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Light/Darkness in Two of the Abrahamitic Religions 1/3 Light/Darkness in Two of the Abrahamitic Religions 1/3
by Dr. Emanuel Paparella
2007-10-22 10:21:26
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Rivers of ink have been written recently by political scientists, cultural anthropologists and pundits galore on how to resolve the age-old conflict between Christianity and Islam. Most secularists and rationalists wish the problem away by excluding the two religions from the public agora and relegating them to churches on Sunday and mosques on Friday. For many of them the ultimate solution is simply the liquidation of religion altogether which they misguidedly blame for the conflict in the first place, and the sooner the better.

As far as they are concerned, enlighten European history begins with the advent of the EU in 1950; what precedes it is a mere preparation for it. This “enlightened” stance which doubts of everything except its own rationalistic methodology remains a deeply flawed one. Perhaps a look back to the poetry of Rumi, a 13th century Moslem mystic and contemporary of Francis of Assisi, may provide some much needed light on the issue.

For part of my life I have lived in Barletta, a city in Puglia which is a stone throw away from the ancient ruins of Canne, the place where Hannibal defeated the ancient Romans. The city boasts the biggest bronze statue of medieval times portraying the 7th century Roman Byzantine emperor Heraclius (610-641) as a 20 plus foot high colossus holding a cross in his right hand and the world in the other. Many legends grew up around this statue, often mistaken for Constantine, the first of the Christian Roman emperors. The confusion is understandable, for in this representation too, there is a familiar icon at work: the socio-historical legitimacy of the cross associated with, and asserted with temporal power: "in hoc signo vincit": with this symbol thou shall conquer.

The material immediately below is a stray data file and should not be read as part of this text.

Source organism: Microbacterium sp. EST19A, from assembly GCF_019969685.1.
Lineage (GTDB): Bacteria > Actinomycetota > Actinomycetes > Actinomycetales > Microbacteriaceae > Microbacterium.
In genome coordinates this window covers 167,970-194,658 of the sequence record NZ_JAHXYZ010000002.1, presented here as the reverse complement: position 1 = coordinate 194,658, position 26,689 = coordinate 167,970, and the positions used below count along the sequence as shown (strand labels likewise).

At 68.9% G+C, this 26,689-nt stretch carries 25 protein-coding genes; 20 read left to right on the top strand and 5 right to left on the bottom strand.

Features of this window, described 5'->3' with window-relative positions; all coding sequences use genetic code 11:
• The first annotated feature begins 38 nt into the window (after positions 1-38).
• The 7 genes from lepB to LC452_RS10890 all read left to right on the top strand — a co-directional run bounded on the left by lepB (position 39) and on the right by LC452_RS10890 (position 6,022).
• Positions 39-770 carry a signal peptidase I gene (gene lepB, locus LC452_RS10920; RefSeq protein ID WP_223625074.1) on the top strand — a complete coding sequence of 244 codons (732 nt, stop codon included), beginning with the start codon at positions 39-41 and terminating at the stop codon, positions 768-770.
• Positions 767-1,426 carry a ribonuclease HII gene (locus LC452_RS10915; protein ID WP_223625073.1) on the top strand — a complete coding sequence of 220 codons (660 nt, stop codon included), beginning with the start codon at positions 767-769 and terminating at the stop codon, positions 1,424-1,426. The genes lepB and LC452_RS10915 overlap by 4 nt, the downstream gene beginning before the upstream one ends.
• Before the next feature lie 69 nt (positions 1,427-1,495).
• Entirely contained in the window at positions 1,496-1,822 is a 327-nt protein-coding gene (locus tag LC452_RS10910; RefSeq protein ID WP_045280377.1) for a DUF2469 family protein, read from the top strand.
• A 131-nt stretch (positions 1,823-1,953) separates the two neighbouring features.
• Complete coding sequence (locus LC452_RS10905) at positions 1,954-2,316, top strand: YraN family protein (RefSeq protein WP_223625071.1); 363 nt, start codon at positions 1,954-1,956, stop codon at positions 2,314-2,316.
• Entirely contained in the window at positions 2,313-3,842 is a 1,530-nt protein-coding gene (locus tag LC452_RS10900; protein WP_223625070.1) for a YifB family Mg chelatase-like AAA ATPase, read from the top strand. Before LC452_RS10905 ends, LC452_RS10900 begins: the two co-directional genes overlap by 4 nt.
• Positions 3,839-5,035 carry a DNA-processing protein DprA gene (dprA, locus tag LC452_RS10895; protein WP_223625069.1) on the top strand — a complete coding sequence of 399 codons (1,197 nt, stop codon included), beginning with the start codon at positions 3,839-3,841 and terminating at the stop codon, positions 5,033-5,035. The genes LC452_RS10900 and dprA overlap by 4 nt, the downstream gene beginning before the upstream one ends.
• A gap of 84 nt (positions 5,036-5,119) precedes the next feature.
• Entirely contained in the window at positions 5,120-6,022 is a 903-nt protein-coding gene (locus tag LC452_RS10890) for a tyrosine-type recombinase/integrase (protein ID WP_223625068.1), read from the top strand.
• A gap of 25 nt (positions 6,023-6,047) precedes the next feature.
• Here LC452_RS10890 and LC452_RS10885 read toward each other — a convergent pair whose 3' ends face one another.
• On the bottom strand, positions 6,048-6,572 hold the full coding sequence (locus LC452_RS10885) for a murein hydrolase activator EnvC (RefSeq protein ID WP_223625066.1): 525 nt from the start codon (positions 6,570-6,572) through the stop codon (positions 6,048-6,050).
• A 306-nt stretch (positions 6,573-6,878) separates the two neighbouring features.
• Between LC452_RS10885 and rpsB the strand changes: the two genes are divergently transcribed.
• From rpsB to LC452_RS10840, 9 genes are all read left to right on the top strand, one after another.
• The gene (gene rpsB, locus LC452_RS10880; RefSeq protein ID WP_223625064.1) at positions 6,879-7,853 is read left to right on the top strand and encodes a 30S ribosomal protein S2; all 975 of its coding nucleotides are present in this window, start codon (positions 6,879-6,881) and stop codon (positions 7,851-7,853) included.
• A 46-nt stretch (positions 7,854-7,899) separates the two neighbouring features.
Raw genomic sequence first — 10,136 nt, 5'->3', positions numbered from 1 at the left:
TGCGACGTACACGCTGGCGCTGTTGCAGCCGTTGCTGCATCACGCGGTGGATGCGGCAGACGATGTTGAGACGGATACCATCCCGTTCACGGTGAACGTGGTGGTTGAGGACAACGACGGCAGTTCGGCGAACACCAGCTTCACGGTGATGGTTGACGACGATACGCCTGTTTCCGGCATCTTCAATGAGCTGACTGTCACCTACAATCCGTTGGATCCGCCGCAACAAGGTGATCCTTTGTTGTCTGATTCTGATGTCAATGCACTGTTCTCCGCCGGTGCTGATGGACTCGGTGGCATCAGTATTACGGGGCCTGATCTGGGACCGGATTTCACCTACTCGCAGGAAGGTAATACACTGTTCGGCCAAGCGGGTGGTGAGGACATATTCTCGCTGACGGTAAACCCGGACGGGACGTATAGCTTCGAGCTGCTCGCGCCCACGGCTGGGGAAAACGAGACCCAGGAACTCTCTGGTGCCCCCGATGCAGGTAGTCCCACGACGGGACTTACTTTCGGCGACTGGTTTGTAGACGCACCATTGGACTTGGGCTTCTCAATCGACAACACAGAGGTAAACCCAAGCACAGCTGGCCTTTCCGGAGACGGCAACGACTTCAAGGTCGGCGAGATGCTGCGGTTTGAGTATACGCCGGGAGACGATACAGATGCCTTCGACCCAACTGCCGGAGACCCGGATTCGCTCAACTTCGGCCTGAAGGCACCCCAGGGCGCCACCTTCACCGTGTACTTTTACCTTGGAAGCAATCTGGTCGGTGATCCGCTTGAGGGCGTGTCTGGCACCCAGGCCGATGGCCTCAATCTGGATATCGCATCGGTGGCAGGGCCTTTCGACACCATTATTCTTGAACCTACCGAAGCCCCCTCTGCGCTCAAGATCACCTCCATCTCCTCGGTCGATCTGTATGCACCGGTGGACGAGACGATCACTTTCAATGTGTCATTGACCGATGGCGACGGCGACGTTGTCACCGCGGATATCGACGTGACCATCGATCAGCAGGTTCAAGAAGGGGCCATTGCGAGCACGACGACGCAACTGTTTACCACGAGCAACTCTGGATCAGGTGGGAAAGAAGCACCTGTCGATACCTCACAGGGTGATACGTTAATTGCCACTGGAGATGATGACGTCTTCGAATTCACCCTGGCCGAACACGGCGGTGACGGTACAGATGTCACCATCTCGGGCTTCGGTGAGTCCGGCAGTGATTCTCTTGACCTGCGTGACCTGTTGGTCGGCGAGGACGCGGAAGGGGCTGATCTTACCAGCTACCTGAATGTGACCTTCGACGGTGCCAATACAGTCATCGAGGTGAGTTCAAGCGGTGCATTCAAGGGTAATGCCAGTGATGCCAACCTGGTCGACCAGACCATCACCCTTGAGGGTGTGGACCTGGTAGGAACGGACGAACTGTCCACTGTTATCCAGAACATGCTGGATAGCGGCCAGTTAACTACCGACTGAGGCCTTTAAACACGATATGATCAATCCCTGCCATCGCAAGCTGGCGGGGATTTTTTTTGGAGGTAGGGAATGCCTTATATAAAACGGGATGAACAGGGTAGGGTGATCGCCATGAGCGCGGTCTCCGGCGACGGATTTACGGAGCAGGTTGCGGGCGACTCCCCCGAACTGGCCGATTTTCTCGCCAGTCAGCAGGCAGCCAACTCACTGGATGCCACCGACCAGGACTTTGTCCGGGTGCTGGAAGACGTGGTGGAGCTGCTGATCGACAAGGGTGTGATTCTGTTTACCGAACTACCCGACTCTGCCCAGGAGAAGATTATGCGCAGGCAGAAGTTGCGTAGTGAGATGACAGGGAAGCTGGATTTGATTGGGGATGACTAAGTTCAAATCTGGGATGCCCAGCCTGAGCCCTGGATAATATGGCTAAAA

It is through that conquering, so goes the ancient theological argument, that God shows His favor. Be that as it may, this triumphal statue is appropriately situated on the side of a basilica named Holy Sepulcher, after the renowned place by the same name in the Holy Land. At that basilica in Jerusalem Heraclius (the only Roman Emperor ever to visit the city in 627) carried the alleged true cross of Christ which had been retrieved all the way from the isolated Christian Nestorian Church at Kerkurk in Northern Mesopotamia (present day Irak).

Still today, people come from all over the world to admire the sheer awesomeness of the statue. It remains there in the open, unperturbed by the weather, as it has been for many centuries, with the whole world in his left hand and the cross in the other, as a sort of proclamation of the cultural superiority of Western Christendom as a natural by-product of European culture, oblivious of the fact that, if truth be told, Christianity itself originally came from Asia. One is tempted to ask: is this a case of form and content being one and the same? And could such a cultural phenomenon as represented by the statue begin to explain the adamant reluctance of Hindus, Moslems, Buddhists, Confucians, secularists of all stripes and ideologies, to give any quarter to a Christianity, that proclaims itself universal and trans-cultural, but comes to other cultures dressed-up in an unmistakably Western form, albeit a Byzantine one?

I suppose the fish in water never thinks of water. Neither did I, when residing in Barletta, ever make a connection with Hannibal's defeat of the Romans at Canne during the Second Punic War. That downed on me later when I visited the ancient ruins of Canne. At the time I jotted those ruminations in my dairy. What follows is their synthesis in some kind of order. In the first place, the historical connection between Hannibal and Heraclius suddenly hit me. It was indeed at Canne that the Romans, as Westerners, received the first of the devastating military and cultural blows (to be precise, it was the third within the second Punic war fought on the Italian Peninsula), that would arrive via North Africa from the Middle East, the crossroads of civilizations. This geo-political menace to Western civilization which began with the second Punic war, would at times be desultory but almost incessant throughout Western history. As hinted above, paradoxically Christianity had arrived as a religion of non-violence from the same place.

"Cartago delenda est," Cato would frequently remind his fellow-Roman senators after the defeat by Hannibal carrying in the senate chambers a basket of fresh figs just arrived from Carthage, not too dissimilar from the modern scene of the Nazi general carrying a fresh cake just arrived from America. The point was eventually grasped by his fellow senators who appointed Scipio as consul to remove the threat once and for all. Not for nothing, he was dubbed Scipio "the African."